To begin with, the Dutch mortgage market is dominated by interest only mortgages, with many of those mortgages at loan to value (LTV) rates of over 100%. This proliferation of interest only mortgages was largely driven by the ability to offset interest payments against income, creating an incentive to maximise borrowing. In addition, through the boom leading up to 2008, some of the processes around underwriting these high LTV mortgages were sub-optimal and so many of these mortgages were written at over six times income. With the exception of the interest only element, this is not massively dissimilar to other markets such as the US and the UK.

The challenge in the Dutch market is what happens at the point of re-mortgage. Across the Eurozone, interest rates are at historically low levels and so for many people, re-mortgaging from a fixed rate loan actually creates an opportunity to reduce interest servicing costs and hence increase repayment. However, in the Dutch market, mortgage rates remain stubbornly high and are now in many cases higher than at the height of the mortgage lending bubble.

The rise in Dutch mortgage lending rates is fascinating given the general decline in the underlying Eurozone interest rate and is driven by the huge funding gap exhibited by most Dutch banks. Historically, in most countries, mortgage lending is paid for through a combination of savings, deposits and wholesale funding with securitisation acting as a bridge. In the Dutch market, deposit rates are very low, with savers preferring to use their pension fund as a saving tool. Those pension funds then invest around 90% of their assets in foreign markets. As a result the Dutch market was extremely reliant on securitisation to bridge the funding gap. With that tool removed for their arsenal, the banks have been forced to rely heavily on the wholesale market, which is applying real premiums to high LTV mortgage assets.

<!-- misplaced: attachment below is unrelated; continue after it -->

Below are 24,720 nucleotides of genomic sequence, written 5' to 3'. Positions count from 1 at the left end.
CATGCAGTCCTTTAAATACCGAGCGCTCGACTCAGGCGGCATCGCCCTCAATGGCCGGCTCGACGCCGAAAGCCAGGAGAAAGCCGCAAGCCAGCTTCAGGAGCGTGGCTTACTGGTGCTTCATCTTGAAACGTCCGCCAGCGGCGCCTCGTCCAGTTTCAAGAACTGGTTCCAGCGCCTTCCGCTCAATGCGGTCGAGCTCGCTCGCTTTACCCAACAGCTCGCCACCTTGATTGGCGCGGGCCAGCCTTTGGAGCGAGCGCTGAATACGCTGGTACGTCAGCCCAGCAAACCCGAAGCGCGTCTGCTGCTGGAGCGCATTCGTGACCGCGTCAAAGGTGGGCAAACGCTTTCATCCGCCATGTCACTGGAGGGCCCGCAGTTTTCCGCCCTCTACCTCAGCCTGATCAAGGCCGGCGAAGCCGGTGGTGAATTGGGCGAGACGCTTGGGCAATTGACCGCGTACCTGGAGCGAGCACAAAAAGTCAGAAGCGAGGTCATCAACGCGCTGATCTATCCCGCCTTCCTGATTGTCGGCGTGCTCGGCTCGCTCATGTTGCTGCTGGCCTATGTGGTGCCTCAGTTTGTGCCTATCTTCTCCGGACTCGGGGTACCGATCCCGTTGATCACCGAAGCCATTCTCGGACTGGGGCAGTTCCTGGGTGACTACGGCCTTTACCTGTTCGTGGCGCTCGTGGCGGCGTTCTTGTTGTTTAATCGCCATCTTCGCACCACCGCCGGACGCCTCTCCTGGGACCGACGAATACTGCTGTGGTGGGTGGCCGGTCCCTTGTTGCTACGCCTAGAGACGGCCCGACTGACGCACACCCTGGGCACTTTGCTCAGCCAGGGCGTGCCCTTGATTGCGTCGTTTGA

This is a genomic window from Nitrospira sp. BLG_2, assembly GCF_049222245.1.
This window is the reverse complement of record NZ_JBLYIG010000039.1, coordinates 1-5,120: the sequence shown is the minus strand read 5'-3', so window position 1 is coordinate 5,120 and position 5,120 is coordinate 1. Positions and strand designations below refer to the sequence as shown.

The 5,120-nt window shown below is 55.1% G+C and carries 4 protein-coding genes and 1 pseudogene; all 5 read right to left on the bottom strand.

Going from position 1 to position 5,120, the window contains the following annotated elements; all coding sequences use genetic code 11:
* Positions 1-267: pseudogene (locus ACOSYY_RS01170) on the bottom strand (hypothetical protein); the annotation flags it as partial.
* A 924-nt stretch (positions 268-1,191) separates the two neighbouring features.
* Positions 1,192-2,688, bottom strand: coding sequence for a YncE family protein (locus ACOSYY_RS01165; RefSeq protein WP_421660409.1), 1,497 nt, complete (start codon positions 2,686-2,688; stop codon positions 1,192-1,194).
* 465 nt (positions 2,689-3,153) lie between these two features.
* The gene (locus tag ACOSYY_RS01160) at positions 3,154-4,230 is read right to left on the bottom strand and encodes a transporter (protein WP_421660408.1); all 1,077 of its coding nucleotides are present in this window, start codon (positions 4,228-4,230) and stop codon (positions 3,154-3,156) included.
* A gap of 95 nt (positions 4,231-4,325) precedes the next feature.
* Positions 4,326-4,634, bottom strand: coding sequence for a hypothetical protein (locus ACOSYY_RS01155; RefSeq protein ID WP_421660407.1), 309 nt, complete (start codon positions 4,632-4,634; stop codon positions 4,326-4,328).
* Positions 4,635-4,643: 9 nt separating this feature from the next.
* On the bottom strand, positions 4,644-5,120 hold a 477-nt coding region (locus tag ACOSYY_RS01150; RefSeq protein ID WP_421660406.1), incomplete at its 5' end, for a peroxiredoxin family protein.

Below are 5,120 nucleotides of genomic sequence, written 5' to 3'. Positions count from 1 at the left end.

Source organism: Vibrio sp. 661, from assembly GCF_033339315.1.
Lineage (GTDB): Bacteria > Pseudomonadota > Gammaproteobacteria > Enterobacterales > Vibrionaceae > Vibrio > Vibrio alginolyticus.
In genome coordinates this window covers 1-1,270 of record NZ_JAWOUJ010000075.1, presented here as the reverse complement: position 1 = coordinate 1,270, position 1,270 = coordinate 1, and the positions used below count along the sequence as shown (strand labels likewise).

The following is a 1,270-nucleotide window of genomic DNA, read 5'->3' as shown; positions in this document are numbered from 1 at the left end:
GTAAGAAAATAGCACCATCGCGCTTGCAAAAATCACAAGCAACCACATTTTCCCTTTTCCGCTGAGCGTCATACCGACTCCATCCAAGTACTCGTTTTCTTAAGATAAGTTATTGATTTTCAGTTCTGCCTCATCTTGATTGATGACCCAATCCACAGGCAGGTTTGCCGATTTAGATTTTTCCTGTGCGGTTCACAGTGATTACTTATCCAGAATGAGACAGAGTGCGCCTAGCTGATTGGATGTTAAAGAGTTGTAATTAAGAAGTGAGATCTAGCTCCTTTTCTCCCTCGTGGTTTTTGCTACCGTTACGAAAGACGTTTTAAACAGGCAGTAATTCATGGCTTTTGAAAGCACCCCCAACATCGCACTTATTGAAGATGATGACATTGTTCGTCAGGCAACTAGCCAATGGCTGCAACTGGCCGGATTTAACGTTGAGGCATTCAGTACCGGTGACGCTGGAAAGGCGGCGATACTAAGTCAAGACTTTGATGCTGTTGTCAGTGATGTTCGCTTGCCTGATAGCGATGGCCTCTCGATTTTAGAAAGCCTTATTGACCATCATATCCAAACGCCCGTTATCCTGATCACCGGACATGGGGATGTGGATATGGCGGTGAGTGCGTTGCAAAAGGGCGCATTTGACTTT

As a result, when many of the 5-10 year fixed rate mortgages written at or around 2007/8 come to re-mortgage, the individuals may find their servicing costs increasing rapidly. This coupled with rising unemployment and increasing premiums on the compulsory government backed mortgage insurance scheme is likely to see many home owners unpleasantly surprised as their repayments spiral.

By Stuart Bungay, Managing Director - Strategy, Marketing and International, TDX Group.